I live in the mountains of Central America at 4000-feet above sea level. That is just slightly below the level of the clouds, so when a rainstorm passes as it does every day now, the thunder is very loud. It rattles the rafters in the house and the fillings in my teeth. I do enjoy a few loud thunderclaps, but my wife and the cat do not. As I write this, I can see a furry tail sticking out from under the bed.
In Central America, December to April is called “summer.” It does not rain in summer. There is no defined spring, or autumn, just summer, which is hot and dry, or winter, which is hot and wet. The winter I knew it when I lived in Michigan was very different. The two seasons here are MUD or DUST. April to November is known as “The Rainy Season. ” What we call the rainy season does not denote a monsoon season, but there are years that might challenge that assessment.
This year is a very wet winter on the isthmus. The daily rain stands in stark contrast to the North American west that is bone dry and on fire. Our forests here are so wet they couldn’t burn if you tried to light them on fire with a military-grade flame thrower.
Something missing. Strictly speaking, the inhabitants of planet earth, as in you and me, cannot control the weather any more than our prehistoric cousins could, but it goes beyond weather. According to Soviet astronomer Nikolai Kardashev, the earth is a Type Zero civilization. His chart defines a civilization’s level of technological advancement based on how they are able to control energy. Here are the three types:
A Type I civilization, also called a planetary civilization—can use and store all the energy available on its planet.
A Type II civilization also called a stellar civilization—can use and control energy at the scale of its planetary system.
A Type III civilization also called a galactic civilization—can control energy at the scale of its entire host galaxy.
We can dispense with the Type II and Type III civilizations right away, but why are we not even a Type I planetary civilization? It is embarrassing to realize that in 2020 we have not even made the first category.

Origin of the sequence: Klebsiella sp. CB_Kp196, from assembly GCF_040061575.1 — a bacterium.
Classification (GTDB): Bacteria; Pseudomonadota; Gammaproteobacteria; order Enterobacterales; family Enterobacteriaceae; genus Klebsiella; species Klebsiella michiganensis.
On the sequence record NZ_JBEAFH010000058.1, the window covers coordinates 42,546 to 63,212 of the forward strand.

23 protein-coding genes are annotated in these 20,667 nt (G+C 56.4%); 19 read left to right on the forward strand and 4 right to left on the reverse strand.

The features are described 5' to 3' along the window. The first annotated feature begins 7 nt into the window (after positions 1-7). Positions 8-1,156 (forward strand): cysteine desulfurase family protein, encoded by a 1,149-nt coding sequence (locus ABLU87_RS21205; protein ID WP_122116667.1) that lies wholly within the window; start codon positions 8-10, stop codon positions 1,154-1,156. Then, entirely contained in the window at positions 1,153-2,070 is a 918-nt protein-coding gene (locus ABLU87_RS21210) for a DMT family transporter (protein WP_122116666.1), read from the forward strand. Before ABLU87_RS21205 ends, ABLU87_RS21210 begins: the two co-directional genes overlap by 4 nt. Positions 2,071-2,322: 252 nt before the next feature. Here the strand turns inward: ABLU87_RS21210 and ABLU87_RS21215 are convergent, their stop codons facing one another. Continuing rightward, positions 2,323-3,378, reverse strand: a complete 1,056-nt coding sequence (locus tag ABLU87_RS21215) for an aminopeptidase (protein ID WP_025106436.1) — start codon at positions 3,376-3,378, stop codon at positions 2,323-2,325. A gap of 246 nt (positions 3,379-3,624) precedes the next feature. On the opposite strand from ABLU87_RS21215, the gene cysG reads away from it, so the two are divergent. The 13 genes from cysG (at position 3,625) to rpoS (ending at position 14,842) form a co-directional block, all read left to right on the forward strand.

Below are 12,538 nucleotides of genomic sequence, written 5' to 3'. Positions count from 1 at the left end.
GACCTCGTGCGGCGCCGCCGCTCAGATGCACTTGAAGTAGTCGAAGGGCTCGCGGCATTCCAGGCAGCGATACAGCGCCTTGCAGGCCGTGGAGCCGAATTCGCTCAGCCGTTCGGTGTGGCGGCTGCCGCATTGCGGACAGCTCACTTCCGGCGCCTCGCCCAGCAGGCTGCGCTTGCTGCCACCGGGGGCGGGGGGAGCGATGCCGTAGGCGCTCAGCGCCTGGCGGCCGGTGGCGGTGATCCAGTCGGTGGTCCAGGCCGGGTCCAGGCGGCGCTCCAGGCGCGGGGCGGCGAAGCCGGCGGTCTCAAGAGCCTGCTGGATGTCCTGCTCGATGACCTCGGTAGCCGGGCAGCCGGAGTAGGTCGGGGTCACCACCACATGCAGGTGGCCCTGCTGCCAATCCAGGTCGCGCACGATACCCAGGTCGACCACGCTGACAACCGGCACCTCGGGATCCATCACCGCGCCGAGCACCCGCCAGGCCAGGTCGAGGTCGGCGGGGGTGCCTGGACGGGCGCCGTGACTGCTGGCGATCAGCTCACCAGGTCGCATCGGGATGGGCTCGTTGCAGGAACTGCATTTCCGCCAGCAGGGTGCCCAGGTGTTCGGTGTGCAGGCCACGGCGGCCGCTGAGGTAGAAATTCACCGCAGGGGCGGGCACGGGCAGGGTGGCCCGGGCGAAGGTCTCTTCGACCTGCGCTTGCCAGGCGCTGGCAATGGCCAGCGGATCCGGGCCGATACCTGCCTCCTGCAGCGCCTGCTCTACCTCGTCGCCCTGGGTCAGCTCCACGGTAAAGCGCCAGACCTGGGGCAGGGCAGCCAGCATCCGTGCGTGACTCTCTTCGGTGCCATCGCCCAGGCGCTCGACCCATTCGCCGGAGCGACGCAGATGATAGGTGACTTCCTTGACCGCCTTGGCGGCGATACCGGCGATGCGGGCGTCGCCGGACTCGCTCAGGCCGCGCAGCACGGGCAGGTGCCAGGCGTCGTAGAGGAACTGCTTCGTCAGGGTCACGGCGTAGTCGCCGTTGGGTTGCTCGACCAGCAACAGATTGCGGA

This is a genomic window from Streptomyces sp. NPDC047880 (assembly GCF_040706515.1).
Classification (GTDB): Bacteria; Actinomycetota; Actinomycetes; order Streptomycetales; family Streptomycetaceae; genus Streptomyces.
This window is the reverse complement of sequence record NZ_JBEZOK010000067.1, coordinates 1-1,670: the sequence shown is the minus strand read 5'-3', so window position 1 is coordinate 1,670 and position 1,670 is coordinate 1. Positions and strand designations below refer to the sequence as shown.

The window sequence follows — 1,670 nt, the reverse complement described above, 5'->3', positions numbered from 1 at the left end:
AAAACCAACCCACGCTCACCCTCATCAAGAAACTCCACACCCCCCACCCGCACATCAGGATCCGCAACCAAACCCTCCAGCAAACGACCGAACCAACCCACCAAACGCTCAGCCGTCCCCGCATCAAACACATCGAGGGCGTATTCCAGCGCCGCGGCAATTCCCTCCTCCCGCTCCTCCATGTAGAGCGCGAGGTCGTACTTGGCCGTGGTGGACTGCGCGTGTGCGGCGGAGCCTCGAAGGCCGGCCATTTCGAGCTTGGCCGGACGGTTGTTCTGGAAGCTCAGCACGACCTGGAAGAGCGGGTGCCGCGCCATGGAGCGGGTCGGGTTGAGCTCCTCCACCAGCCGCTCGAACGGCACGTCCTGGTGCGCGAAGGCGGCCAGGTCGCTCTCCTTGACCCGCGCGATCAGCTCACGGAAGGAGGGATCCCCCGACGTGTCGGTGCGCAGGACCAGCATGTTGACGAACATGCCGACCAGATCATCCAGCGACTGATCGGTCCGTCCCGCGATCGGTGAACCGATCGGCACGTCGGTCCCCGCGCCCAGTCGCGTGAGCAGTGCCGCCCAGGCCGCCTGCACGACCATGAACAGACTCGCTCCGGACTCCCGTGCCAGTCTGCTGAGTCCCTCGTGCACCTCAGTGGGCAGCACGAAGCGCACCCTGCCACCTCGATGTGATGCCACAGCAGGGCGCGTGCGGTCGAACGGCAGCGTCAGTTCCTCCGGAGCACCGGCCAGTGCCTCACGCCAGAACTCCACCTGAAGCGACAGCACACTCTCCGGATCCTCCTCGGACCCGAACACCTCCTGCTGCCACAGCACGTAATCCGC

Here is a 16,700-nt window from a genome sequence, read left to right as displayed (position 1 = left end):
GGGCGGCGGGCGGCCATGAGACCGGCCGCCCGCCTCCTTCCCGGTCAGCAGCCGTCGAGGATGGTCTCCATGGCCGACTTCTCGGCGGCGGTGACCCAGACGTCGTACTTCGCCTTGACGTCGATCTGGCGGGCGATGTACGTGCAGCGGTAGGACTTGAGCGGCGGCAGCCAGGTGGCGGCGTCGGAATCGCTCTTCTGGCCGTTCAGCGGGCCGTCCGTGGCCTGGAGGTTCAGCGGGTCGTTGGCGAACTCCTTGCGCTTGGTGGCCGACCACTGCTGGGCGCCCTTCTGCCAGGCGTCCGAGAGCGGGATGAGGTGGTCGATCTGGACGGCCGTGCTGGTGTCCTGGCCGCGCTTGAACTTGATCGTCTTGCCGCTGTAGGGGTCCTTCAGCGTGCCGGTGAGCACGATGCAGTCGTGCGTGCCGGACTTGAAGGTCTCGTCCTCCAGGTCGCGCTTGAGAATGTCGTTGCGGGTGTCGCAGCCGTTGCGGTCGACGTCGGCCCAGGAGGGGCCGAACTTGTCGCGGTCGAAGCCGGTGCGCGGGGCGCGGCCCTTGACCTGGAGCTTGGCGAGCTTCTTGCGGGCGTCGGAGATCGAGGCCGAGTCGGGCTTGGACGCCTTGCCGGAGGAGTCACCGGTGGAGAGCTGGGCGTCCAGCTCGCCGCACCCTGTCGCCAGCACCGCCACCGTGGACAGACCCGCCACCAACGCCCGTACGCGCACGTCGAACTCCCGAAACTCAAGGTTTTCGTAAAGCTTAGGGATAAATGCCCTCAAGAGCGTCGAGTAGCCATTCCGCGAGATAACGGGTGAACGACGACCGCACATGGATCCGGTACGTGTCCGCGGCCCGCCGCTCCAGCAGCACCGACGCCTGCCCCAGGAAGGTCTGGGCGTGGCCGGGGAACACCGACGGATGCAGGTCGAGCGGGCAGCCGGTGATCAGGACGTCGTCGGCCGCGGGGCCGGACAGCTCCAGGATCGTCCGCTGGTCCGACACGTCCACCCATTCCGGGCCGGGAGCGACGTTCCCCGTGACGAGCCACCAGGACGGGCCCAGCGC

Some insist that we can control the weather, but that technology, if it really exists must be in the hands of an evil cabal that wants to destroy the world by creating hurricanes, droughts, floods, and other such events. I scarcely know how to respond to that, so I will put that notion aside for now. My stance is that if we had the technology that, in my humble opinion we should have, California would not be on fire, and there would not be any flooding in Central America. Should you have some information about weather control, please send it to me at email@example.com or enter it in the Leave a Reply box below.
If we look closely at the history of the planet we see that over the centuries, there were times of both hot and cold periods. The record is clear that over millions of years, ice ages alternated with much warmer climate conditions. However, the previous 12,000 years show a dramatic change in the earth’s climate.
Climate and weather are related, but they are not the same. On a given day a location could be very hot, while elsewhere on the same day a different location is very cold. When we try to use weather as a way to judge climate we end up like the participants in the story of the five blind men examining the Elephant. Each example is correct, but nobody has addressed the entire issue.
Among the worldwide issues, the climate debate has been center stage for years. Only the Coronavirus has moved it from the spotlight. There does seem to be Global Warming taking place, but there is also evidence for Global Cooling. Both opposing points of view have credible scientific spokespersons, so like the heavy rain outside my window, the climate debate also rages on. People tend to line up on one side or another and go to great lengths to defend their position.
My reason for posting this is not to engage in the Global Warming debate but rather to draw attention to the sorry state of our lack of technological development regarding the ability to control the weather. Year after year I watch California go up in flames while rain is abundant here. In my opinion that is a very sad situation.
I am a technology junkie, but I find it confusing when people tell me that technologically speaking, we are a highly advanced civilization when it is clearly evident that we have no more control over the weather than our ancestors did. I would like to live long enough to see that situation change.
I will say more about this , but now if you will excuse me, I must go comfort the cat.